Eat well before you exercise, consume water regularly, and never ignore your thirst. Eat often during exercise, and re-fuel properly post workout. Use this example ride as a guideline for creating a fueling system that works best for your body. If you intend to use this fueling plan during a race, you should be experimenting months ahead of time to personalize it and avoid gastrointestinal distress.

While I am not advocating for specific sport-science companies through example products in this article, I only reference those I have used personally and would recommend to friends. If you do decide to utilize pre-packaged sport specific energy on your rides, please don’t litter! Pack out your trash and consider sending in your wrappers to Gu for their recycling program!

Sufferfest Beer even makes beer for athletes if you prefer these complex carbs post ride! I would recommend accompanying a brew with vegetarian tacos. Photo: Maxwell Frank / Dillon Osleger

# Comments

  • mongwolf

    I find for medium to long rides that a peanut butter and jelly sandwich sustains me like nothing else, either as a pre-ride meal or on the ride. I have heard many other riders report similar. On the ride if I start to bonk and eat half or a whole sandwich (usually with an apple to help wash it down), it picks me up immediately and easily carries me for another couple of hours. Of course a pb&j has a complex mix of sugars, carbs, proteins and oils that release energy at different times. In your opinion what is the advantage(s) of sticking with carb-focused intake (as I understand you are recommending here) versus something more complex with a more scalar release of energy? And great job mentioning potassium. Far too many Americans, including many athletes are getting far too much sodium to potassium. The ratio is quite important, not just the amounts. The common nutritional USDA recommendation is 2:1 or 3:1 POTASSIUM to sodium in a regular diet. But much research indicates that the optimum is probably more around 4:1. Most Americans are 1:4 or worse. In the worst of conditions (hot, long rides) probably most of us need to add some sodium, I concur. But failing to get sufficient potassium seems to me just as critical, maybe more, for many of us.

  • GreginSJ

    Dillon, what a great article – super practical and relevant. I found the points about ratios to be the most helpful as I have not paid attention to that in the past…. I will now. Also, my body does not respond well to sugars on rides, I get nauseated (especially gels, gummy bears, candy), except for peanut butter and jelly sandwiches. Avocado in any form has been really good pre-mid-or-post ride.
    Now, if you can just suggest a way to get my blood to carry more oxygen naturally – I’d be extra grateful!

  • josiahsj

    Beer is never a good idea for post workout recovery. The reason you take in carbs and proteins immediate post exercise is because your cells can easily absorb macro nutrients do to changes in hormone levels. Carbs are used to restore glycogen used during exercise and amino acids fuel protein synthesis during the post exercise anabolic phase. The alcohol in beer short circuits those pathways because the alcohol is going to be the preferred substrate in metabolic pathways and it reduces insulin sensitivity so cells aren’t able to take in glucose and amino acids. Alcohol also acts as a diuretic which will make it more difficult to rehydrate and restore your electrolyte balance post workout.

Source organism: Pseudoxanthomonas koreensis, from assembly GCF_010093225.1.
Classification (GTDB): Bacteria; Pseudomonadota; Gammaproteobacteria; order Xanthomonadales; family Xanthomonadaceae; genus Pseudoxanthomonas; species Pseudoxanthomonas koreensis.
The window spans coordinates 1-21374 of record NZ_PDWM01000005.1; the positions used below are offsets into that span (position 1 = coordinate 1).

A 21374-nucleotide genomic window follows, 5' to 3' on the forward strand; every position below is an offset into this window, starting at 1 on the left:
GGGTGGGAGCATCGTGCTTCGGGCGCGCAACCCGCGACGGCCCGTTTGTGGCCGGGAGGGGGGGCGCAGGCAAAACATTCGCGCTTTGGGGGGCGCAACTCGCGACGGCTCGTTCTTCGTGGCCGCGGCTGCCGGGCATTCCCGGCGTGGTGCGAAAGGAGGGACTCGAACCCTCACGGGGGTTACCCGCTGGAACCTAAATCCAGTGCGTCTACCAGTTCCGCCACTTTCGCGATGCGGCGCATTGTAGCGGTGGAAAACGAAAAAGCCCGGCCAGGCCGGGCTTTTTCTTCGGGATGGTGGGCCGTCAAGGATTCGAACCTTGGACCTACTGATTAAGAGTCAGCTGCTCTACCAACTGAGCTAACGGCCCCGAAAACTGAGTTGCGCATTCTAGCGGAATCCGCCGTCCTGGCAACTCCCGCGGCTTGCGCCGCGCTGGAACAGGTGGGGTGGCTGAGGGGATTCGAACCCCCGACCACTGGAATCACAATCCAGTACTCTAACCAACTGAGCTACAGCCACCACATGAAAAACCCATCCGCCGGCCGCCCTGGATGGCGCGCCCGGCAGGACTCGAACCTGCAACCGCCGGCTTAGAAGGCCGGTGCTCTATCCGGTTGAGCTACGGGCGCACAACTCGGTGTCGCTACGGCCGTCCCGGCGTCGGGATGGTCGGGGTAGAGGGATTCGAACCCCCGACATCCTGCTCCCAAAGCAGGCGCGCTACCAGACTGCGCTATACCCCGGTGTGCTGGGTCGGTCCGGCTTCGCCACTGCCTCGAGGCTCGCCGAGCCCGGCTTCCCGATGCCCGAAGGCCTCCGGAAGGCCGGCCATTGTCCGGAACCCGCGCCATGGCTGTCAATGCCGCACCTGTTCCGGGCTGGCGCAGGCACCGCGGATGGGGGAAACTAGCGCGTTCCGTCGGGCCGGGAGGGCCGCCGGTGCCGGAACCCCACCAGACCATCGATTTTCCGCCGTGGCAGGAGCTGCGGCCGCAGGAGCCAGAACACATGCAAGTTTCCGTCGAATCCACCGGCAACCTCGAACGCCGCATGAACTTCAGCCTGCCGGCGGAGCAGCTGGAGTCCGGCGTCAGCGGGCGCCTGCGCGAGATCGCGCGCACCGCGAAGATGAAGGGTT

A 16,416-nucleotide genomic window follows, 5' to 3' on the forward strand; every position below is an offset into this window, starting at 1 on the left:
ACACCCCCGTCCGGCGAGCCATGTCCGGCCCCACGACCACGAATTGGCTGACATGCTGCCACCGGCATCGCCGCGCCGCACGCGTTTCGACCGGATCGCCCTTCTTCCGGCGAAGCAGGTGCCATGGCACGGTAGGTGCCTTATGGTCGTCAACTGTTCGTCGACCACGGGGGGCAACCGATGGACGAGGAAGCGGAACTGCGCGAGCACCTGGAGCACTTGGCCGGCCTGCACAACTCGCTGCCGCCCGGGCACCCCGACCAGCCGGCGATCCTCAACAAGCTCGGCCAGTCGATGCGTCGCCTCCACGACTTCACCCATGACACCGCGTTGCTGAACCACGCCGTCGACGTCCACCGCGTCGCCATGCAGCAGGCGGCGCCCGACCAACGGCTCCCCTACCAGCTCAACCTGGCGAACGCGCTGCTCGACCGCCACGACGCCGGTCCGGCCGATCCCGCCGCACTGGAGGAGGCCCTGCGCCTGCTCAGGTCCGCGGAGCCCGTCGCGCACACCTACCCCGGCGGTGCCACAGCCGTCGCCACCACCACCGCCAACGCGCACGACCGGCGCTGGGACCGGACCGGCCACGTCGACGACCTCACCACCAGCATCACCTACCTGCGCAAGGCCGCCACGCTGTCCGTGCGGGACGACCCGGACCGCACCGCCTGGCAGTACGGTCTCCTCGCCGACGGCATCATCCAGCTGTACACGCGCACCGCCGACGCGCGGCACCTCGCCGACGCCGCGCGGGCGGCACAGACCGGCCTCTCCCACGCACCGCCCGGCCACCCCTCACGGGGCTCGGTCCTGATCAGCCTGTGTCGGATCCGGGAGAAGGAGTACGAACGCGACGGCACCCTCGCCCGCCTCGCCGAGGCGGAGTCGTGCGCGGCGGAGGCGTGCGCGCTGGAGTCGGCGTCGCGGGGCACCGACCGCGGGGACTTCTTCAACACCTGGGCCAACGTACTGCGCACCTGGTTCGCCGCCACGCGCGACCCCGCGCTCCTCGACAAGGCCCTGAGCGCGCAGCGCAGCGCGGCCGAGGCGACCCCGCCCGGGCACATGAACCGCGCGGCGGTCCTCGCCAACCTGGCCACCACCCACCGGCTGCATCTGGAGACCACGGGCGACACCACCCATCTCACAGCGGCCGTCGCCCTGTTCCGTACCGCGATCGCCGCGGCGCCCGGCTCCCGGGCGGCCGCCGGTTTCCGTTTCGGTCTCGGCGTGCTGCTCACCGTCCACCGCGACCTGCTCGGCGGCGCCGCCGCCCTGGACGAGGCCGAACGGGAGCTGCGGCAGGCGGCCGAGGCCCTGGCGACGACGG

• mongwolf

    I don’t know if it is just me, but nothing picks me up after an exhausting ride than a cold glass of milk. I learned this in Mongolia working long exhausting days in the field in my forestry work, but that’s another story. I guess I go pretty basic with my nutrition and stay with very basic foods. PB&J before and during rides with an apple. And my post-ride recovery drink is milk – good immediate energy (for me at least), good source of potassium and decent amount of protein for the recovery.

    • GreginSJ

      Totally agree…. and make it chocolate (for me)

  • mongwolf

    For an electrolyte drink, I like to use Emergency-C brand Electro Mix powder. It is cheap and supplements only potassium, magnesium and calcium – all the “other” important cations other than sodium. All are critical for heart health and electrical firing. On hot days along with carrying maybe 2 liters of just plain water, I also carry a liter of water with two packets of the Electro Mix powder. I add a little Tang for some Vitamin C, quick energy and flavor. Also, some nutritionist say that Vitamin C helps some people/athletes experience a higher energy level during their performance. One of my sons noticeably experiences this. I do not.

    • GreginSJ

      I’ve used Nuun tablets for a few years. Loved them at first, but they’ve changed their formula and I stopped using them last year – way too sweet now. I like the Emergency-C suggestion. Thanks

  • mongwolf

    GreginSJ, how to get your blood to carry more O2 naturally? Quite simple. Ride higher (elevation). Simple but painful, and given enough time will definitely cause your blood to carry more O2.

    • GreginSJ

      Totally agree…. and make it chocolate (for me)

  • GreginSJ

    Great point about riding at elevation to increase O2 intake capacity naturally. For me, unfortunately, that is difficult to do living in San Jose, CA. The Sierra’s (e.g. Lake Tahoe) are a perfect place to get high altitude riding in but the 4-5 hour drive only works for vacations.
    (previous comment was meant for a different post….)

  • josiahsj

    Simply riding at elevation will not cause an increase in hemoglobin production. You have to spend several weeks above 5000 feet before long term adaptations occur. The new thing is live high train/train low.

    • mongwolf

      Yes, the living at elevation has been known for years. Good point. And anyone with real experience knows it is both. For example, you can live at 7000′ and still flounder at 10,000’+ unless you train/ride at that level.